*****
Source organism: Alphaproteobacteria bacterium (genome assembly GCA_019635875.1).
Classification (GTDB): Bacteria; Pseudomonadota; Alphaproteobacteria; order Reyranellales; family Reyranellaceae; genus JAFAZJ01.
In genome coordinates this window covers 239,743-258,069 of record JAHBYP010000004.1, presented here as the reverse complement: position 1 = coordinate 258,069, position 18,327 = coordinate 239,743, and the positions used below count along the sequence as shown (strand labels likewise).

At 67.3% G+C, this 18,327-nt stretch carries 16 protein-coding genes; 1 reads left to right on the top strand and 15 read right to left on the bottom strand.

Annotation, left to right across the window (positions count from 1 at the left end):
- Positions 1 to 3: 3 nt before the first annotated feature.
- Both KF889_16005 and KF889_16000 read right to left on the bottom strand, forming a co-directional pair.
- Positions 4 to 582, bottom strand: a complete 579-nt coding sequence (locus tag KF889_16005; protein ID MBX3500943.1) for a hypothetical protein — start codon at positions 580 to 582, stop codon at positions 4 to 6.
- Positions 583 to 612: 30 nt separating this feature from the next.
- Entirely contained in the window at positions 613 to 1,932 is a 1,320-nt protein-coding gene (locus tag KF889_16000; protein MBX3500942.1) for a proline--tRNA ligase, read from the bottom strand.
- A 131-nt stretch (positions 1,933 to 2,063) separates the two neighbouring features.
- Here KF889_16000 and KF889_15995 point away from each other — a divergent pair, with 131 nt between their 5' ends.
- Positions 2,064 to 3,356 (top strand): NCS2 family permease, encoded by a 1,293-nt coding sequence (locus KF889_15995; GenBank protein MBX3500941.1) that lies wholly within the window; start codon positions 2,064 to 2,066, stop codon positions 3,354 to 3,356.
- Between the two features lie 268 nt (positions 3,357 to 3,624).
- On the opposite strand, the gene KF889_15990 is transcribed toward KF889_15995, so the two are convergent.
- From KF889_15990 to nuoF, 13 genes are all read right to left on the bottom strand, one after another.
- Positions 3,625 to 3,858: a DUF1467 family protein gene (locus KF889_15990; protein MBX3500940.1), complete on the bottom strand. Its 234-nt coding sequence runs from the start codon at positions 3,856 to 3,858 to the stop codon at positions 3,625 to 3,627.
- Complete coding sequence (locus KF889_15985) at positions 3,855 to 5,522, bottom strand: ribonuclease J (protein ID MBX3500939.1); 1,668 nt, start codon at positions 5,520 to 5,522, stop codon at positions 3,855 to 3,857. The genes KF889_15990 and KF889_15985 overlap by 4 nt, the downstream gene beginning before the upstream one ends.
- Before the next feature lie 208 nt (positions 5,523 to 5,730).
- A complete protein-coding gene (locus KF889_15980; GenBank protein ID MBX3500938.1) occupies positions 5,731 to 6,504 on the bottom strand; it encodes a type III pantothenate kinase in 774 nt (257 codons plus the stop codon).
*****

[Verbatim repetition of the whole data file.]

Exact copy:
Source organism: Alphaproteobacteria bacterium (genome assembly GCA_019635875.1).
Classification (GTDB): Bacteria; Pseudomonadota; Alphaproteobacteria; order Reyranellales; family Reyranellaceae; genus JAFAZJ01.
In genome coordinates this window covers 239,743-258,069 of record JAHBYP010000004.1, presented here as the reverse complement: position 1 = coordinate 258,069, position 18,327 = coordinate 239,743, and the positions used below count along the sequence as shown (strand labels likewise).

At 67.3% G+C, this 18,327-nt stretch carries 16 protein-coding genes; 1 reads left to right on the top strand and 15 read right to left on the bottom strand.

Annotation, left to right across the window (positions count from 1 at the left end):
- Positions 1 to 3: 3 nt before the first annotated feature.
- Both KF889_16005 and KF889_16000 read right to left on the bottom strand, forming a co-directional pair.
- Positions 4 to 582, bottom strand: a complete 579-nt coding sequence (locus tag KF889_16005; protein ID MBX3500943.1) for a hypothetical protein — start codon at positions 580 to 582, stop codon at positions 4 to 6.
- Positions 583 to 612: 30 nt separating this feature from the next.
- Entirely contained in the window at positions 613 to 1,932 is a 1,320-nt protein-coding gene (locus tag KF889_16000; protein MBX3500942.1) for a proline--tRNA ligase, read from the bottom strand.
- A 131-nt stretch (positions 1,933 to 2,063) separates the two neighbouring features.
- Here KF889_16000 and KF889_15995 point away from each other — a divergent pair, with 131 nt between their 5' ends.
- Positions 2,064 to 3,356 (top strand): NCS2 family permease, encoded by a 1,293-nt coding sequence (locus KF889_15995; GenBank protein MBX3500941.1) that lies wholly within the window; start codon positions 2,064 to 2,066, stop codon positions 3,354 to 3,356.
- Between the two features lie 268 nt (positions 3,357 to 3,624).
- On the opposite strand, the gene KF889_15990 is transcribed toward KF889_15995, so the two are convergent.
- From KF889_15990 to nuoF, 13 genes are all read right to left on the bottom strand, one after another.
- Positions 3,625 to 3,858: a DUF1467 family protein gene (locus KF889_15990; protein MBX3500940.1), complete on the bottom strand. Its 234-nt coding sequence runs from the start codon at positions 3,856 to 3,858 to the stop codon at positions 3,625 to 3,627.
- Complete coding sequence (locus KF889_15985) at positions 3,855 to 5,522, bottom strand: ribonuclease J (protein ID MBX3500939.1); 1,668 nt, start codon at positions 5,520 to 5,522, stop codon at positions 3,855 to 3,857. The genes KF889_15990 and KF889_15985 overlap by 4 nt, the downstream gene beginning before the upstream one ends.
- Before the next feature lie 208 nt (positions 5,523 to 5,730).
- A complete protein-coding gene (locus KF889_15980; GenBank protein ID MBX3500938.1) occupies positions 5,731 to 6,504 on the bottom strand; it encodes a type III pantothenate kinase in 774 nt (257 codons plus the stop codon).